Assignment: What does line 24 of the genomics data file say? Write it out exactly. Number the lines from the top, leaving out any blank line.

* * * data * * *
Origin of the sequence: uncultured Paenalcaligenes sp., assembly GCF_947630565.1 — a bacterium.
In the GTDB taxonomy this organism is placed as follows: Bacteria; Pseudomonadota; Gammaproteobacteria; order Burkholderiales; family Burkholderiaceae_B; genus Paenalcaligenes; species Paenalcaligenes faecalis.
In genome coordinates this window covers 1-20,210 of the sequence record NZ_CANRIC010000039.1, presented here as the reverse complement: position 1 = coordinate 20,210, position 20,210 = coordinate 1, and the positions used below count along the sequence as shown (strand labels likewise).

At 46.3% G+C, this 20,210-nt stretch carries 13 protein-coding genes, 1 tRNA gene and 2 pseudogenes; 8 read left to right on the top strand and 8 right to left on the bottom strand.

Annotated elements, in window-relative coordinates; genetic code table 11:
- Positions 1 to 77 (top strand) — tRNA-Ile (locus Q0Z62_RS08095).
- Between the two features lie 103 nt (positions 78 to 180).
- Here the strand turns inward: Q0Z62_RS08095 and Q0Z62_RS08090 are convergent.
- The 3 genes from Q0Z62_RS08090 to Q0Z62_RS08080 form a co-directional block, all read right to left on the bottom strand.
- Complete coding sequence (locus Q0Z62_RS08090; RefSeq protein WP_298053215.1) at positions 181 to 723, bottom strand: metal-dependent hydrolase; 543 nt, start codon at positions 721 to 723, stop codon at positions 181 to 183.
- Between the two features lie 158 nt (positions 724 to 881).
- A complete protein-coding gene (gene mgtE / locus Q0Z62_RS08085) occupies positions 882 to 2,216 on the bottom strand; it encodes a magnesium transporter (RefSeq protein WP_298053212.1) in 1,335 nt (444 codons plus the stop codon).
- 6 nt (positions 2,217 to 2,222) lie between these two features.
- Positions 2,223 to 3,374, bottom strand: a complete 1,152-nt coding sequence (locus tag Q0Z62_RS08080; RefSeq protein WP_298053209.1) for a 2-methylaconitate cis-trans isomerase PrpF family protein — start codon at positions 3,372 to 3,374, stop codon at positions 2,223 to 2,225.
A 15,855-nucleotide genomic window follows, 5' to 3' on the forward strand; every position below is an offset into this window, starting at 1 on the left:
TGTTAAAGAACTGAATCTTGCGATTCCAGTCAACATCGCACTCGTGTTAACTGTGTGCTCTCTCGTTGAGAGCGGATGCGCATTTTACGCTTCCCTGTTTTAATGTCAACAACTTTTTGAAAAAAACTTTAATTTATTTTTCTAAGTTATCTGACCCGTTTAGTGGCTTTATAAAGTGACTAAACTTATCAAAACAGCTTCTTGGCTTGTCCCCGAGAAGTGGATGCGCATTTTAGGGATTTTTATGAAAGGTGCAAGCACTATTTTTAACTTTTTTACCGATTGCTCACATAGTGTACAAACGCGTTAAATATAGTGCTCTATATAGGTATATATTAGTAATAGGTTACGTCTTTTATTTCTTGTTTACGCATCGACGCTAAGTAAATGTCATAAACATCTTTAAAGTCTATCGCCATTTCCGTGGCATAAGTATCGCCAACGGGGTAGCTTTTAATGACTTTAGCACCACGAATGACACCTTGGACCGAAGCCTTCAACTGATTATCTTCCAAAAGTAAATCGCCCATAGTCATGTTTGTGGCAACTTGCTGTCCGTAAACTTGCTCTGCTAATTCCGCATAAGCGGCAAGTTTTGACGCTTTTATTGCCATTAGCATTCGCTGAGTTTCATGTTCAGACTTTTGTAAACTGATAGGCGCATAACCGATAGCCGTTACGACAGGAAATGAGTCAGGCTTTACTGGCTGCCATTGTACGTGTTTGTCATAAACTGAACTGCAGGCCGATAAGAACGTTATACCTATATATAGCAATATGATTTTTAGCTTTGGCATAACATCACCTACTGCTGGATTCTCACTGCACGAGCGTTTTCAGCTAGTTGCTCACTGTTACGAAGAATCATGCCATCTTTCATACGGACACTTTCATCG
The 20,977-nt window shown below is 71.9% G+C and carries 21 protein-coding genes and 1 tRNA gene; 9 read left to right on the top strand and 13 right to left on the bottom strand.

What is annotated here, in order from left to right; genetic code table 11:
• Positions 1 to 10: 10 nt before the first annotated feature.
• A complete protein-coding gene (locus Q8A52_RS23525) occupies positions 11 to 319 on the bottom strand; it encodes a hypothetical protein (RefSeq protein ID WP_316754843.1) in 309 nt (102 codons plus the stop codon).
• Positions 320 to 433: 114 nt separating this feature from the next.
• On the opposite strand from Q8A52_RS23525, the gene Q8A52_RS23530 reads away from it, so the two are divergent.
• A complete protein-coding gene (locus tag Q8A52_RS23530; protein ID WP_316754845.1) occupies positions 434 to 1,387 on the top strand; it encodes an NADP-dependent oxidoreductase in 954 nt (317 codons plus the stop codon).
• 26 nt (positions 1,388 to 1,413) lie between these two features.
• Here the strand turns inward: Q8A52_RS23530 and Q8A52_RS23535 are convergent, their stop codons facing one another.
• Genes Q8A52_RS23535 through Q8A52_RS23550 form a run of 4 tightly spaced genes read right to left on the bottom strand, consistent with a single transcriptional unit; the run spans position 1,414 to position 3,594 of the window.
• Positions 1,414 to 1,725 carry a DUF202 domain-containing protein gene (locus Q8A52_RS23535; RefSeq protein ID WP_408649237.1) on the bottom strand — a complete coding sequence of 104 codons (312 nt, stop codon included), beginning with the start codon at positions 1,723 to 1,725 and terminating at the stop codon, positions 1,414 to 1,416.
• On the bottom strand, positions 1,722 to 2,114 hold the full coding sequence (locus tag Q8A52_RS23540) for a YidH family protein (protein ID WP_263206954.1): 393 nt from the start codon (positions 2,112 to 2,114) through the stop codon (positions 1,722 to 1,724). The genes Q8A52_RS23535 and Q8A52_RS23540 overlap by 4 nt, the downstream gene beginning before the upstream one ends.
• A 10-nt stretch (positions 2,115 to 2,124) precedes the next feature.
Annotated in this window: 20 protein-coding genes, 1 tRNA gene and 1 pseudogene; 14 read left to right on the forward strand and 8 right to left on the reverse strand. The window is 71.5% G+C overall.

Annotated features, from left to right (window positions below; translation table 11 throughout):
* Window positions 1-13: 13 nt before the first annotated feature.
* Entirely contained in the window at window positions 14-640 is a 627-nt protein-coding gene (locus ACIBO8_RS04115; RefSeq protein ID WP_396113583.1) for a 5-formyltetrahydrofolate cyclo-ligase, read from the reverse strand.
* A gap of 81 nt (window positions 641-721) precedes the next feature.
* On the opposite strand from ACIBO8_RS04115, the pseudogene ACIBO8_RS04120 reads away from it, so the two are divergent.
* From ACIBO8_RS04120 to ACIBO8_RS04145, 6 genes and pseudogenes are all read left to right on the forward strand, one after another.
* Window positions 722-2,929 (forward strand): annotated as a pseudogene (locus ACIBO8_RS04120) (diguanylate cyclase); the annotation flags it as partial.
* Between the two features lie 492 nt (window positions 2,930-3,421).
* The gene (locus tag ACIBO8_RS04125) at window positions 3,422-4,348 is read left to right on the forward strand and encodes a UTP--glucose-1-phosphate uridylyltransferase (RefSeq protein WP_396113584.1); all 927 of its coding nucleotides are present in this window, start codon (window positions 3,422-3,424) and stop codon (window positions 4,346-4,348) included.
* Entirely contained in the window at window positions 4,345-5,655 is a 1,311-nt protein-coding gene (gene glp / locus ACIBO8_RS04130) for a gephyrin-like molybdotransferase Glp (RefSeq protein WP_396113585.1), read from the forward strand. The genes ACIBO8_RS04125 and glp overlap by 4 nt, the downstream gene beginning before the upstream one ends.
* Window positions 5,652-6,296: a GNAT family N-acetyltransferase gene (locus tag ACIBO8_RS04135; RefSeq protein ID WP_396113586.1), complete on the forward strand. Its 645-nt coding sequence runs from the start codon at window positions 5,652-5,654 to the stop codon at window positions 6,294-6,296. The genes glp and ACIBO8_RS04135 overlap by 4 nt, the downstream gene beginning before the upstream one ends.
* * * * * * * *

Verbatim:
• 26 nt (positions 1,388 to 1,413) lie between these two features.